3D@Home Consortium Releases Requirements for Digital 3D to the HomeMonday, November 9th, 2009
Creates Common Terminology and Databases to Ease Industry Communication and Cooperation
SAN JOSE, Calif. — The 3D@Home Consortium announced today the completion and transmittal of key documents to be used in the creation of digital 3D standards by the Consumer Electronics Association (CEA) working groups. The document ST2-01 3D Digital Interface Requirements enables the standards committees to have input from the wide cross-section of the industry which 3D@Home represents. The documents ST4-03 3D Active Shutter Glasses Database” and ST4-04 3D Passive Glasses Database assist the standards committees in understanding the range of products that will be interacting with the 3D systems. Both documents were requested by CEA working groups as part of their discovery process before working on the technical details of the standards.
3D@Home maintains liaison with the CEA working groups as part of its charter to speed the commercialization of 3D technology for the home. As such, 3D@Home provides its members, representing a diverse group of companies involved in 3D, a forum for discussing technological and market developments. 3D@Home has four primary Steering Teams that address specific parts of the supply chain.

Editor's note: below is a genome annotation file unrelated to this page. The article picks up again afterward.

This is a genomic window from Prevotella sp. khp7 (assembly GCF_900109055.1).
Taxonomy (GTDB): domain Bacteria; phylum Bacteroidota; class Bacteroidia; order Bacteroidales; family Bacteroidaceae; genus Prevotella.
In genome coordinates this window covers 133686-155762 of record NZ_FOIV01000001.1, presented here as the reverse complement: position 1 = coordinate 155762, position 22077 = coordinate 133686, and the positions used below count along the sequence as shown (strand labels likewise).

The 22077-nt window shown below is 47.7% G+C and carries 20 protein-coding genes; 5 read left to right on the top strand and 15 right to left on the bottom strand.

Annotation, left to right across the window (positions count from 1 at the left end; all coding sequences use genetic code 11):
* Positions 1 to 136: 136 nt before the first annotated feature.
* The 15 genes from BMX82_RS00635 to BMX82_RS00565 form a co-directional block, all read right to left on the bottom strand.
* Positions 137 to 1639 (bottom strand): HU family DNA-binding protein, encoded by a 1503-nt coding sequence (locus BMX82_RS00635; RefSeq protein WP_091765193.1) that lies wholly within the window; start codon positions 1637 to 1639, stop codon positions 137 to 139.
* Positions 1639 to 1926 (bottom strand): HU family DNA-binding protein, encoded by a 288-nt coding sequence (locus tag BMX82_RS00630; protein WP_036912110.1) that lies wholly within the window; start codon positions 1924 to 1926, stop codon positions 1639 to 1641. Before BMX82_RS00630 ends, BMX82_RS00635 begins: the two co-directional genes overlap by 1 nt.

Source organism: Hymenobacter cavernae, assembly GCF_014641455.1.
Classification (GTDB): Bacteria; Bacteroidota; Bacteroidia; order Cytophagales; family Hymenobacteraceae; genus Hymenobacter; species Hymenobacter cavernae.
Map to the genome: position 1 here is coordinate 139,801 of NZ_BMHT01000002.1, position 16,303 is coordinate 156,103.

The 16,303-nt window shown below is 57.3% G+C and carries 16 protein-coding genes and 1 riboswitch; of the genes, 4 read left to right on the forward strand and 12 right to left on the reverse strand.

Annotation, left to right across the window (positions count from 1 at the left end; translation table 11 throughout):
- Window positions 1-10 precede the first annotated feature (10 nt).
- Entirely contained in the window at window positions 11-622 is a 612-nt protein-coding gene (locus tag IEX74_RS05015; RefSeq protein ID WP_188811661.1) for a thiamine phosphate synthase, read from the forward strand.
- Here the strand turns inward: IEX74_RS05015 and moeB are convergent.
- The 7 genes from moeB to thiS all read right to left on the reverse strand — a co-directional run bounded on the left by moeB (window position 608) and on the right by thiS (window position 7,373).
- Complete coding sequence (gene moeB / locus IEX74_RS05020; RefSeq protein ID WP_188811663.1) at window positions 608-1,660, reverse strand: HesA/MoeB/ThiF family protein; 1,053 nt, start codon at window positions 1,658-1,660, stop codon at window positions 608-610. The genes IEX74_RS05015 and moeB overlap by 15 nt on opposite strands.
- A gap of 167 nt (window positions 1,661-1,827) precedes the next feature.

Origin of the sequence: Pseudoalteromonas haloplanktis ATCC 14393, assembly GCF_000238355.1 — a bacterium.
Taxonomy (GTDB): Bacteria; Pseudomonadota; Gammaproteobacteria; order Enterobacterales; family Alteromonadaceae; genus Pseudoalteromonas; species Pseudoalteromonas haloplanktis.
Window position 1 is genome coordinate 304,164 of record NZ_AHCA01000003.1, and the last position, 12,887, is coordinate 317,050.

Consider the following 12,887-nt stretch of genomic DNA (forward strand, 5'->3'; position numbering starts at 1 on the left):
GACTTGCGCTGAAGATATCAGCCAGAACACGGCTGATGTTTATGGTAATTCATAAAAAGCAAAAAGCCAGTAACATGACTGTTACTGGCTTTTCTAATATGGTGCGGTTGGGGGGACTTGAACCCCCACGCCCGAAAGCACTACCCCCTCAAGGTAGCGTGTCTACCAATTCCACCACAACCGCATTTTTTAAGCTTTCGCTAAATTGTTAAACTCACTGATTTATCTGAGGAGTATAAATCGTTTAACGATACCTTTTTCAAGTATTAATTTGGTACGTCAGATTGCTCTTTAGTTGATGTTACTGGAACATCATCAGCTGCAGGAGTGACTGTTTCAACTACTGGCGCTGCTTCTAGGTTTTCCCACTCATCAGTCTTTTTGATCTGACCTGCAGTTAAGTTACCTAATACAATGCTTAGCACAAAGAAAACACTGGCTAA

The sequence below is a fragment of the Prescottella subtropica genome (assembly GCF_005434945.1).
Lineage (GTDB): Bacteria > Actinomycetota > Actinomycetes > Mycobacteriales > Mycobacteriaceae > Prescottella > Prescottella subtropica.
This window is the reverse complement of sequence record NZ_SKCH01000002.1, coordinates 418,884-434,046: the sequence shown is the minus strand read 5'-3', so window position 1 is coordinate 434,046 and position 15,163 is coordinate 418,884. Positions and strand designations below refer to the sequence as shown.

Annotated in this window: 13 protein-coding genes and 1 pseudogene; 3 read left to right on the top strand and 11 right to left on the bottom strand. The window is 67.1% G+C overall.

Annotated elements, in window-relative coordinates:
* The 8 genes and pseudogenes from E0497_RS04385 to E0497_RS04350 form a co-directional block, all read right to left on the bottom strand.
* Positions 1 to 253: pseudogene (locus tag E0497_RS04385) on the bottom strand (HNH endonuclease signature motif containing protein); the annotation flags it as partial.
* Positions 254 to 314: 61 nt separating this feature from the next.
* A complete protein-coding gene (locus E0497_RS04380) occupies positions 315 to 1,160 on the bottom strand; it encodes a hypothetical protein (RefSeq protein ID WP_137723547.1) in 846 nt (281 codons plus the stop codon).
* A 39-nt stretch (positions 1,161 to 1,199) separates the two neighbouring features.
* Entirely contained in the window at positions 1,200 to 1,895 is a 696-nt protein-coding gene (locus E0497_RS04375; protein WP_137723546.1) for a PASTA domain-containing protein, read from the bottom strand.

“CEA welcomes the submission of the documents from the 3D@Home Consortium. Having digital interface requirements and a glasses database will help CEA as it considers extension of its CEA-861 interface standard and creation of new standards and recommended practices for stereoscopic eyeware interface & control”, remarks Mark Stockfisch, chair of 3D Task Force and co-chair of the 3D Technologies & Uncompressed A/V Digital Interface work groups at CEA.
The document 3D Digital Interface Requirements, created by Steering Team 2 – 3D Distribution, Storage and Transmission, contains requirements for functions and features of the digital interface for 3D video data between source devices such as set-top boxes, media players, portable computers, desktop computers, and sink devices such as 3D TVs and monitors. The document is focused on non-anaglyph 3D content as 2D interfaces are sufficient for anaglyph 3D.
“3D@Home is in a unique position to influence the development of industry standards,” noted Jae-Seung Kim, Samsung Electronics and chair of ST2. “The members of 3D@Home will be directly impacted by the creation of the CEA Working Group standards. By getting this requirements document at this point in the process, it will help CEA to recognize the needs of a broad spectrum of the industry.”
The members of Steering Team 4-3D Display Technology began developing a database of 3D active and passive glasses at the request of CEA. As an important peripheral in 3D viewing, the glasses must be taken into consideration when defining standards for interoperability and interface between devices. Through a careful vetting process of a confusing landscape of rebranded and obsolete products, a database of the primary manufacturers was developed along with key specs and pricing data where available.
“This was a team effort that resulted in a good first step in CEA’s efforts to understand how 3D glasses may be used in the home,” noted Chris Chinnock, Chairman of ST4. “Developing a standard for 3D glasses will be challenging, but something that is desirable to help with compatibility issues. We will continue to work with CEA to support their standardization effort by providing information and recommendations from the experts who are members of the 3D@Home Consortium.”